22:34 GMT +321 August 2018
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    In this Tuesday, April 7, 2015, file photo released by the semi-official Fars News Agency, Iranian warship Alborz, foreground, prepares before leaving Iran's waters, at the Strait of Hormuz

    'Either Everyone Sells Oil Through Strait of Hormuz or No One Does' – Iranian MP

    © AP Photo / Fars News Agency, Mahdi Marizad
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    Iran has moved naval forces into the Strait of Hormuz, the source of 20% of the world's oil, in a display of force aimed showing its ability to shut down the artery. The move follows Tehran's adoption of a strategy of 'smart economic resistance' aimed at disarming US sanctions. Sputnik spoke to specialists about the details of Tehran's approach.

    The 'smart economic resistance' strategy, announced by Vice-President Eshaq Jahangiri last month aims at staving off the consequences of the US "economic war against Iran." According to the senior official, Tehran has "drawn up the necessary mechanisms" and "planned for the worst case scenarios" to disarm the effects of US sanctions.

    Speaking to Sputnik Persian, Seyed Hossein Naghavi-Hosseini, spokesman of the Iranian parliament's commission on national security and foreign policy, confirmed that one of the points of Tehran's 'smart economic resistance' strategy will be the tit-for-tat closure of the Strait of Hormuz to American oil tankers if Iranian oil exports are threatened.

    "Iran has access to the Persian Gulf, the Strait of Hormuz and the Gulf of Oman. It would be illogical if the other countries in this region could sell their oil, while Iran could not," the politician said.

    "Iran's strategy here is as follows: either everyone sells their oil, or no one does. Iran has the capability to do this and the Americans know this," Naghavi-Hosseini stressed.

    Map of Strait of Hormuz
    © Wikipedia / Pascal
    Map of Strait of Hormuz

    Furthermore, the lawmaker noted, Iran, enjoying some of the richest reserves of oil and gas in the world and serving as a "strong player" on the global energy market, can develop partnerships with major world economies, from Southeast Asia and Latin America to India and Africa, with whom Tehran "could easily cooperate" to take much of the sting out of US sanctions threats.

    Last month, Vice-President Jahangiri noted that the country has some $200 billion worth of oil and gas projects at the ready for Iranian and foreign companies to take advantage of.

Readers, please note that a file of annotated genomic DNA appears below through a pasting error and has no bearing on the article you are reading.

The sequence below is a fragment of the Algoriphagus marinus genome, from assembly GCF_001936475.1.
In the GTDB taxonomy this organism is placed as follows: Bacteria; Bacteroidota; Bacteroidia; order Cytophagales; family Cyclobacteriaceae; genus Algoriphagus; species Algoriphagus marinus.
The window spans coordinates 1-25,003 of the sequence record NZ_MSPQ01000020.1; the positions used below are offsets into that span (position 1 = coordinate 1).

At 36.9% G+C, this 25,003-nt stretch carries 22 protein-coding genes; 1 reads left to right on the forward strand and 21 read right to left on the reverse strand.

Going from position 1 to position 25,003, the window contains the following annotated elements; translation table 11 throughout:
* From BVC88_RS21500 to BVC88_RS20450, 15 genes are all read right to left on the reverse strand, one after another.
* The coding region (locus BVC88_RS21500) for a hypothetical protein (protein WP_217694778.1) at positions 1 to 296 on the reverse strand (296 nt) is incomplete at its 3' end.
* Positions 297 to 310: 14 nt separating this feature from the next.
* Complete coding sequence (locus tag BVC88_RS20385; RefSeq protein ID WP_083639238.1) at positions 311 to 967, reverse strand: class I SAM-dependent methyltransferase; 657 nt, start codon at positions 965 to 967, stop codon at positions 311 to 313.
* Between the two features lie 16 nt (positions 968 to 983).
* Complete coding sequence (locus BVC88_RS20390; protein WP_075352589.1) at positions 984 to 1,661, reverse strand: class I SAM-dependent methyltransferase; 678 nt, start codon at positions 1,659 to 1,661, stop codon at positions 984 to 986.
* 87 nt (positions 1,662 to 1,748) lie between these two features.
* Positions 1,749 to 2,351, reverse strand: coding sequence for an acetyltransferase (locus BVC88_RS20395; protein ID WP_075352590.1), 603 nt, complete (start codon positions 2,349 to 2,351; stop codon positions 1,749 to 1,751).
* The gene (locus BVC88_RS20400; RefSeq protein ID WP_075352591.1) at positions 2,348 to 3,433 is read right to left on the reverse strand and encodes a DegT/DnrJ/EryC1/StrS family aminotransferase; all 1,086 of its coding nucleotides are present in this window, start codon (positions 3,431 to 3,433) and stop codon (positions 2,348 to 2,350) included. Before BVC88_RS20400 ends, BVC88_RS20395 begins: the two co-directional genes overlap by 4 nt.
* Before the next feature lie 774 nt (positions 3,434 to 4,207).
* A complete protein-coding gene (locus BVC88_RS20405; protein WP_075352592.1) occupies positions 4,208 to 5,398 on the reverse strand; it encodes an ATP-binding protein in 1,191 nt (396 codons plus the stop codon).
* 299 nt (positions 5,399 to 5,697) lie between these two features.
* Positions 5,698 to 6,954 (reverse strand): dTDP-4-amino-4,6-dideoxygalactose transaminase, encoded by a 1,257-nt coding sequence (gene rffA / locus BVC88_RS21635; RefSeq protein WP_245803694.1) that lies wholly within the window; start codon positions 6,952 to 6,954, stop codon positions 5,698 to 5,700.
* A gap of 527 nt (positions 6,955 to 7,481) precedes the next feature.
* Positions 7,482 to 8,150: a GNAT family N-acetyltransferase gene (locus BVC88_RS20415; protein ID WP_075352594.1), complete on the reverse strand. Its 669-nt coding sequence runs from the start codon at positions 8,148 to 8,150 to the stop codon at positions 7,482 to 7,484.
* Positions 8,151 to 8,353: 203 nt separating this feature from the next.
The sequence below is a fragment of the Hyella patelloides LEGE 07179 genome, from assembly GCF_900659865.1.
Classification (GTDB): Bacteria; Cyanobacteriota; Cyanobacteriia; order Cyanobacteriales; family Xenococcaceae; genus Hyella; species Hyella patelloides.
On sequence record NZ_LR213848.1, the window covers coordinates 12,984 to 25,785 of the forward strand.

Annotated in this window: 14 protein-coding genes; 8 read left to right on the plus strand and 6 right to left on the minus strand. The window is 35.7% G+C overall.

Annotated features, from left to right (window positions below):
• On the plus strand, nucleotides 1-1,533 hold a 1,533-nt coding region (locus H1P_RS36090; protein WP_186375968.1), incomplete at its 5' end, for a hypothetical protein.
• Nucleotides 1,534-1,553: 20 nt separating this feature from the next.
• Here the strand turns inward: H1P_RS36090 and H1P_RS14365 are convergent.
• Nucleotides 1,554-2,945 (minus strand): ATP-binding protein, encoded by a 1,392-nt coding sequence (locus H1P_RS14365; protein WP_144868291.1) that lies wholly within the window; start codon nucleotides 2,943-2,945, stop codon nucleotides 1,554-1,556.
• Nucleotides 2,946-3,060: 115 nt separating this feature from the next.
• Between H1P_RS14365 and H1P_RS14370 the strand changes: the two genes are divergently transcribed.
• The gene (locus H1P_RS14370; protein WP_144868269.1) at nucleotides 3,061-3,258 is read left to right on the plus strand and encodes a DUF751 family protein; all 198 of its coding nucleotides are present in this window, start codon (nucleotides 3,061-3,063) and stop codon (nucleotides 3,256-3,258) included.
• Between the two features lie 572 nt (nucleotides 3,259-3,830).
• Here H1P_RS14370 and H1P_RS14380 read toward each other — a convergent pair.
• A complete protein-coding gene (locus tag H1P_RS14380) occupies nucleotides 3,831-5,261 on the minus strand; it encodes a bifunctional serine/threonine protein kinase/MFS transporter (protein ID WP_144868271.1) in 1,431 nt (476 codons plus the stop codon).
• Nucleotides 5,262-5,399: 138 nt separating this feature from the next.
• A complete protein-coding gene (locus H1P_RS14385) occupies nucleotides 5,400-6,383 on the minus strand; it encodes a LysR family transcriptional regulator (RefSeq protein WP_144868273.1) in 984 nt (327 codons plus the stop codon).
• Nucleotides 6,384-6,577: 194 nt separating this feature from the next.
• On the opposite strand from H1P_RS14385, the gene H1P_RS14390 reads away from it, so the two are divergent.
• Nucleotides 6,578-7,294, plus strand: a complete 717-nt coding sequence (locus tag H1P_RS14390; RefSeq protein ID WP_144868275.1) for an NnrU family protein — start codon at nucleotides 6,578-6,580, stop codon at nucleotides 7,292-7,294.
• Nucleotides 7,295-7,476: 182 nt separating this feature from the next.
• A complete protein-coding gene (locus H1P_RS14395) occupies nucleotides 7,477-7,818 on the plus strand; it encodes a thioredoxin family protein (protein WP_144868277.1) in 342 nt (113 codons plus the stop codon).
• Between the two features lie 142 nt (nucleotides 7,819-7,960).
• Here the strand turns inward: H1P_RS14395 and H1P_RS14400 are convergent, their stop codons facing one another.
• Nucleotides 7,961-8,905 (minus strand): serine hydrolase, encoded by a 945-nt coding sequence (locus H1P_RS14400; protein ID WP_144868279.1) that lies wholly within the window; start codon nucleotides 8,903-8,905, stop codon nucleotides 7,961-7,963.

Two Elements to 'Smart Economic Resistance'

    Hoshayr Rostami, an independent economist and analyst at Canadian financial consulting firm Finapath, told Sputnik Persian that Iran's geostrategic location is an advantage which allows it to resist American pressure.

    In Rostami's view, there are two ways to implement the strategy of 'smart economic resistance'. First, the country's leadership must come to rely more on non-oil revenues, specifically taxation, since this does not fall under sanctions. The analyst pointed out that in the past year, government revenues from taxation already topped revenues from oil sales. Along with oil and natural gas, Iran is also a major exporter of plastics, chemicals, iron and steel, fruits and nuts, fertilizers, salts, copper and aluminum.

    Secondly, Rostami noted, it's necessary for Tehran to streamline public spending and subsidies in order to adjust to any difficulties which may arise. "Current costs and government spending are very high. These expenses need to be structured," he said.

    As far as President Trump's threats of reducing Iranian oil exports "to zero," Rostami pointed out that Iran can respond to such threats by putting pressure on large companies working with the US. 

    "In making such statements, Trump is seeking to exert psychological pressure on Iran and to create economic disarray. There have already been cases in the past, such as the oil-for-food program in Iraq, which was approved in accordance with UN resolutions; the idea that the United States wants to bring the export of Iranian oil down to zero unilaterally is something very difficult to accomplish and impossible to enforce," the analyst stressed.

    "It's also necessary to take Iran's geopolitical position into account. For example, the president's words that if we cannot sell our oil, other countries will face difficulties in the Strait of Hormuz – this is something that's difficult to accomplish technically. But if US sanctions lead to a reduction of our revenues, then we must make use of economics to compensate for the loss of revenues caused by sanctions," Rostami concluded.

    Escalating Tensions

    Tensions between Tehran and Washington escalated dramatically in May after President Trump withdrew the United States from the Joint Comprehensive Plan of Action (JCPOA), the landmark nuclear deal which promised Iran sanctions relief in exchange for a halt to the country's alleged nuclear program. Washington has begun reintroducing sanctions in several waves, including restricting Iran's purchase of US dollars (a major currency used for world trade), and threatening to bring exports of Iranian crude oil down "to zero" by sanctioning companies doing business with the Islamic Republic. The latter target companies around the world, including the US's European allies, which have begun to withdraw their investments in Iranian oil. US sanctions on companies which purchase Iranian oil are set to go into effect in November. This week, President Trump said that bilateral talks between Washington and Tehran may be imminent. Iranian Foreign Minister Mohammad Javad Zarif dismissed the overture, insisting that Iran was "not North Korea" and that "threats, sanctions and PR stunts won't work."

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